The demonstration marked the anniversary of the 1959 Tibetan Uprising, when tens of thousands of Tibetans revolted against annexation. Protests around the world commemorated the date, and had an added potency this year because of the upcoming Olympic Games in Beijing.

Tsering Kunga, a Madison resident and Tibetan who held a banner towards the back of the procession at the capitol, said he doesn’t feel China deserved the Olympic nomination because of the country’s human rights record and lack of religious freedoms.

“We really don’t have any freedom,” Kunga, who has lived in Madison for two years, said of his home country. “Especially the freedom of religion is not at all in China, so this is the main thing that we are uprising against.”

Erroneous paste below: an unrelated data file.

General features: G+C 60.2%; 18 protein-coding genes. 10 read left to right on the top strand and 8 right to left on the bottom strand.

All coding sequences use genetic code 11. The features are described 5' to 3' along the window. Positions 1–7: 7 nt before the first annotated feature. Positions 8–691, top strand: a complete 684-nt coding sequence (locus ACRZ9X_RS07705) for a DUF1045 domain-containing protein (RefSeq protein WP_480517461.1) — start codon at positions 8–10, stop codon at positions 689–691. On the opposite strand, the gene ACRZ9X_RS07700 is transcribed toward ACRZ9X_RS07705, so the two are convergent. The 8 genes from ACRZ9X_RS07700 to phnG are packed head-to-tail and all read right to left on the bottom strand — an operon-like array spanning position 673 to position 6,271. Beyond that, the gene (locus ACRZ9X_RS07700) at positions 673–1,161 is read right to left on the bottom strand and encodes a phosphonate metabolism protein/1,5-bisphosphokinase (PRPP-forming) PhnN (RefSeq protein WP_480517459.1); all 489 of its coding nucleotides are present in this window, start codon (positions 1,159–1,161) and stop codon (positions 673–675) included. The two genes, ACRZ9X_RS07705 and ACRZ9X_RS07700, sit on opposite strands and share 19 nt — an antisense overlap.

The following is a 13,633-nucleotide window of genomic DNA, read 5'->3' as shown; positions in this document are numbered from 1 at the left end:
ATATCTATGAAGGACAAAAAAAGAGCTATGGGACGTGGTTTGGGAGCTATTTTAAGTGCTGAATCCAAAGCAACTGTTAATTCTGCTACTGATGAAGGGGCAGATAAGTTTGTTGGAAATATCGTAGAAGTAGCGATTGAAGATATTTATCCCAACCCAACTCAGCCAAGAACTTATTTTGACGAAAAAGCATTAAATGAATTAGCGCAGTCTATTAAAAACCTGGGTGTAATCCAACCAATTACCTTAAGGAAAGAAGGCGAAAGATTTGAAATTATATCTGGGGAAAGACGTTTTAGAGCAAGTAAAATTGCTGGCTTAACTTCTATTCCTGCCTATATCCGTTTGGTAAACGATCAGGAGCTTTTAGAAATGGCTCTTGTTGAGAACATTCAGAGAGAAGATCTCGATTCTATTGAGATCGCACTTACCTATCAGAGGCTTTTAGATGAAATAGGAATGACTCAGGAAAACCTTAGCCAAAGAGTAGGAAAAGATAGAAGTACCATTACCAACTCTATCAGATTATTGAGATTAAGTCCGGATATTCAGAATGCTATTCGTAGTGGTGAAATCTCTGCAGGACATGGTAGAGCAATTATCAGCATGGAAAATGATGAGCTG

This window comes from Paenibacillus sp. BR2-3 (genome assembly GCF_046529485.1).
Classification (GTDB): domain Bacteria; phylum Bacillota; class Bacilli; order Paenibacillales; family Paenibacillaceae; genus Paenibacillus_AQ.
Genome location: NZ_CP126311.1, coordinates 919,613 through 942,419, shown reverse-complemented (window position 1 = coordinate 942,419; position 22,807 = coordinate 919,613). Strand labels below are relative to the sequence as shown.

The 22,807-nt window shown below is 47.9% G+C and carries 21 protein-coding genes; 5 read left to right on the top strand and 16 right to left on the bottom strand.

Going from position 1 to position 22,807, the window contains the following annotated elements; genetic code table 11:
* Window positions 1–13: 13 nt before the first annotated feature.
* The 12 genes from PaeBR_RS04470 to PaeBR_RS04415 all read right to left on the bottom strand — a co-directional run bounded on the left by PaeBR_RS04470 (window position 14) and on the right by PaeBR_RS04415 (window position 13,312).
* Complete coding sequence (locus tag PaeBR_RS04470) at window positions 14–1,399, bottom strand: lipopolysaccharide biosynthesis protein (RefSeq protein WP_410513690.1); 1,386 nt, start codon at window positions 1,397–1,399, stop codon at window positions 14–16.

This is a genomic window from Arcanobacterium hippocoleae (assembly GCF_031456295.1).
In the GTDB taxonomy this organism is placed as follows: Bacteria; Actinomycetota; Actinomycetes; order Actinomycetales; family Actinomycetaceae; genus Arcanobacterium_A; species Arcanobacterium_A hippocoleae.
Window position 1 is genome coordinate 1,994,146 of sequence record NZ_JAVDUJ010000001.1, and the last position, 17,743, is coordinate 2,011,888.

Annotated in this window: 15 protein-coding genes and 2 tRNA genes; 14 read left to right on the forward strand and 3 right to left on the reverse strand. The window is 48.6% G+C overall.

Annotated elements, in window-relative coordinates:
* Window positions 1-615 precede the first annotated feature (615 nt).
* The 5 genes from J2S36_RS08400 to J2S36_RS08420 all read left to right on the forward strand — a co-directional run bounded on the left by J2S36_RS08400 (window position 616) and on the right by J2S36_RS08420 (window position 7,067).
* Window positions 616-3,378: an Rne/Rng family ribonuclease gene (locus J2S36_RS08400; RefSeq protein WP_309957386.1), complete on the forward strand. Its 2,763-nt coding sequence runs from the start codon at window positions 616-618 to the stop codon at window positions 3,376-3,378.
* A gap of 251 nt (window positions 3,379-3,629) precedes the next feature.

A monk marched out in front of the protesters as they rounded the capitol. A man draped in a Tibetan flag shouted into a megaphone, leading the crowd in call-and-response. “China Lies,” he yelled. Protesters boomed back like an echo, “People die.”

Read more at The Capital Times.

Boycott Lonely Planet for Burma?

THE TRADE UNION CONGRESS has called for a boycott of all Lonely Planet travel guides until the publisher pulls their Burma edition from the shelves, saying that the country’s tourism trade only filters more money into the hands of a brutal regime. The TUC has posted an online petition, though the BBC, which now owns Lonely Planet, has already issued a statement saying they have decided not to comply.